Conventional wisdom says that antioxidants should lower cancer risk by neutralizing cell- damaging, cancer-causing oxidative stress. However, despite the compelling biochemical evidence that ties oxidative damage to carcinogenesis for in vitro systems, almost all large randomized clinical trials have shown that antioxidant supplementation provides no clear benefit and even increases cancer risk. These disappointing and seemingly contradictory results have puzzled the public and researchers for decades. Even more controversial is whether antioxidant supplementation is safe and effective for cancer survivors. An estimated 15.5 million Americans in 2016 were cancer survivors, and up to 81% of them used antioxidant supplements to promote healing. However, we do not understand whether and to what extent post-treatment oxidative stress is associated with cancer prognosis. We recently conducted a molecular epidemiological study of colorectal cancer (CRC). We found the first piece of evidence in humans that the association between oxidative stress and CRC risk was bidirectional, with both beneficial and deleterious effects. Moreover, these bidirectional effects were time-dependent. Specifically, in earlier phases of cancer development, high oxidative stress was associated with increased risk of CRC, whereas in later phases, it was associated with decreased risk. Correspondingly, we found that the association between antioxidant intake and CRC risk was also time- dependent and varied by baseline oxidative stress. In the pilot study, we found that among patients with more advanced cancer, their systemic levels of oxidative stress were actually lower. Furthermore, cancer patients with higher post-treatment levels of oxidative stress had odds of living longer, after comprehensively adjusting for clinical parameters. In this proposed study, we will conduct a large case-cohort study, building upon three Asian and European cohorts to determine whether our novel findings?the time-dependent and bidirectional effects of oxidative stress and antioxidants on CRC, first observed in Chinese women (discovery phase)?can be replicated in both sexes and in different ethnic populations (replication phase). Comprehensive assessments of oxidative stress in pre-diagnostic urine samples will be performed. We will also conduct a follow-up study of CRC cases from whom both pre-diagnostic and post-treatment urine samples have been collected. We will examine whether higher levels of systemic post-treatment oxidative stress are associated with better CRC survival, while comprehensively accounting for pre-diagnostic oxidative stress and other clinical parameters. We expect that this study, with its focus on the time-dependent and bidirectional association between oxidative stress and CRC, will provide novel insights into the role of oxidative stress in carcinogenesis, the first evidence linking oxidative stress and clinical outcomes of CRC, and much needed information for identification of population subsets for chemoprevention. Thus, this study will have high translational potential to lead to tailored strategies for CRC prevention and patient care.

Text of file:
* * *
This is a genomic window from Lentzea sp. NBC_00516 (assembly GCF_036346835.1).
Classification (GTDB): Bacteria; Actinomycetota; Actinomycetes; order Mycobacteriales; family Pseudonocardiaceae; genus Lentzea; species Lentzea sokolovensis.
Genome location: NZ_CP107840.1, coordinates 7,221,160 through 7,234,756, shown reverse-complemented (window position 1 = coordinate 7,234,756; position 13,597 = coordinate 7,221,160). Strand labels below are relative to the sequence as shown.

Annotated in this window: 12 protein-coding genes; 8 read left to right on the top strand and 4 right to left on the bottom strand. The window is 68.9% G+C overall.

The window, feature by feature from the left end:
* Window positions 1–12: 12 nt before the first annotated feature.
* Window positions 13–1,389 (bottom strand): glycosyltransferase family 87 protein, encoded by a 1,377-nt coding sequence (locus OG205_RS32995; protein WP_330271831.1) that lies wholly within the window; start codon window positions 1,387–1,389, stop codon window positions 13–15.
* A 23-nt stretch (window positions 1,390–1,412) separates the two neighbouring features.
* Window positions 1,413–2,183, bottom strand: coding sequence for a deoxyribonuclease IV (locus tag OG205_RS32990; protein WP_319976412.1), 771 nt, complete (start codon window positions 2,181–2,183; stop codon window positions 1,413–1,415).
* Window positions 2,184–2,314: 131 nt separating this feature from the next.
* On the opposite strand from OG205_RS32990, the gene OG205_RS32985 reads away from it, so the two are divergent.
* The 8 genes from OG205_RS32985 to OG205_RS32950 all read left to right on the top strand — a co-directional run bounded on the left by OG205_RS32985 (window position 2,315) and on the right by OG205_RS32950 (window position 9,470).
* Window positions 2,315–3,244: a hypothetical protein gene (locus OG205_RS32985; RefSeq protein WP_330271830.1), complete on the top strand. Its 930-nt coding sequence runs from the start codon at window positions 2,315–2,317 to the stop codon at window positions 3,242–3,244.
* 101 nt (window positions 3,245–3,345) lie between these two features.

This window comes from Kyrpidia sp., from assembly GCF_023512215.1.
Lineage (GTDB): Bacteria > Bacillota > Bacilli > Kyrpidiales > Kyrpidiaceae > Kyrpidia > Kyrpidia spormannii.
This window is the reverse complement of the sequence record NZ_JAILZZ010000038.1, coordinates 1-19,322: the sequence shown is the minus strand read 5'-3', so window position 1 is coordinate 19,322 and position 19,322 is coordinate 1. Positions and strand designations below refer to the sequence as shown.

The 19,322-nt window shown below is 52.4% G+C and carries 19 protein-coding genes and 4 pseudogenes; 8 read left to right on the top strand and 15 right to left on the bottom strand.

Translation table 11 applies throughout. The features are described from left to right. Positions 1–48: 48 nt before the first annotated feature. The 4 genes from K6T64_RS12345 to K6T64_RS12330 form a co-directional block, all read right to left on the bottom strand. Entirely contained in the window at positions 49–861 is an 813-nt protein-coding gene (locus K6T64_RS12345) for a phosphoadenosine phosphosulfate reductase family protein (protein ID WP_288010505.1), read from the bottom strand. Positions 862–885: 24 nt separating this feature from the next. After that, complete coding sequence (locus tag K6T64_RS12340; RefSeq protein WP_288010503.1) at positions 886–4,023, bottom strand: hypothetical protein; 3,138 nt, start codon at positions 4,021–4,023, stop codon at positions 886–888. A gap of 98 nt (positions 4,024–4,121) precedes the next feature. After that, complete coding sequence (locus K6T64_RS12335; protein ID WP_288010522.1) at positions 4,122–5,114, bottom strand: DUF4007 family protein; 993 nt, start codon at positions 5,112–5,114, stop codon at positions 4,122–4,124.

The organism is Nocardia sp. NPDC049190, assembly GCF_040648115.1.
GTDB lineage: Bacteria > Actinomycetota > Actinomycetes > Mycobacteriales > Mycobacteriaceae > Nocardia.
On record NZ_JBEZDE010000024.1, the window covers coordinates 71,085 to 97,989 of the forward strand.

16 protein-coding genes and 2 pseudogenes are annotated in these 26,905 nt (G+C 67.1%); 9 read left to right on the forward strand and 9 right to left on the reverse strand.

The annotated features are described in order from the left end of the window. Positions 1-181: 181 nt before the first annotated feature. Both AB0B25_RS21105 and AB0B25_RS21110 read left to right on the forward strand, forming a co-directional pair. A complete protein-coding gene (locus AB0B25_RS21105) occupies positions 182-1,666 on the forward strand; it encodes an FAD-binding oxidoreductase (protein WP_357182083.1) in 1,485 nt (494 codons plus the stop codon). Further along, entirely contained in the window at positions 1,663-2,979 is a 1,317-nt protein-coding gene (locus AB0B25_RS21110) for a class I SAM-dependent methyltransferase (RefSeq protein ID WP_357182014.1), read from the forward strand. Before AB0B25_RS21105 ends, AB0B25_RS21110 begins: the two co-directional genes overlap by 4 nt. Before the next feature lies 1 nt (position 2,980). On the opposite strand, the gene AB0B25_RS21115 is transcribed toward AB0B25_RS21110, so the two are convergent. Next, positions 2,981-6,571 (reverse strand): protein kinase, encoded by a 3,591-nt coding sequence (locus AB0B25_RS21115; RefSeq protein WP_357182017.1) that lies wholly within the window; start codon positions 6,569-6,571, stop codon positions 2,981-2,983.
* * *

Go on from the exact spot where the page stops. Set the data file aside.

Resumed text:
Public Health Relevance

The proposed study of colorectal cancer is intended to fill important gaps in the free radical theory of cancer. The study will provide novel insights into the time-varying effect of oxidative stress on tumorigenesis along the cancer continuum, the first evidence linking oxidative stress and clinical outcomes in cancer survivors, and much needed information for identification of target populations, which will have high translational potential for the development of tailored strategies for chemoprevention and patient care of colorectal cancer.

National Institute of Health (NIH)
National Cancer Institute (NCI)
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Cancer, Heart, and Sleep Epidemiology A Study Section (CHSA)
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Carrick, Danielle M
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Vanderbilt University Medical Center
United States
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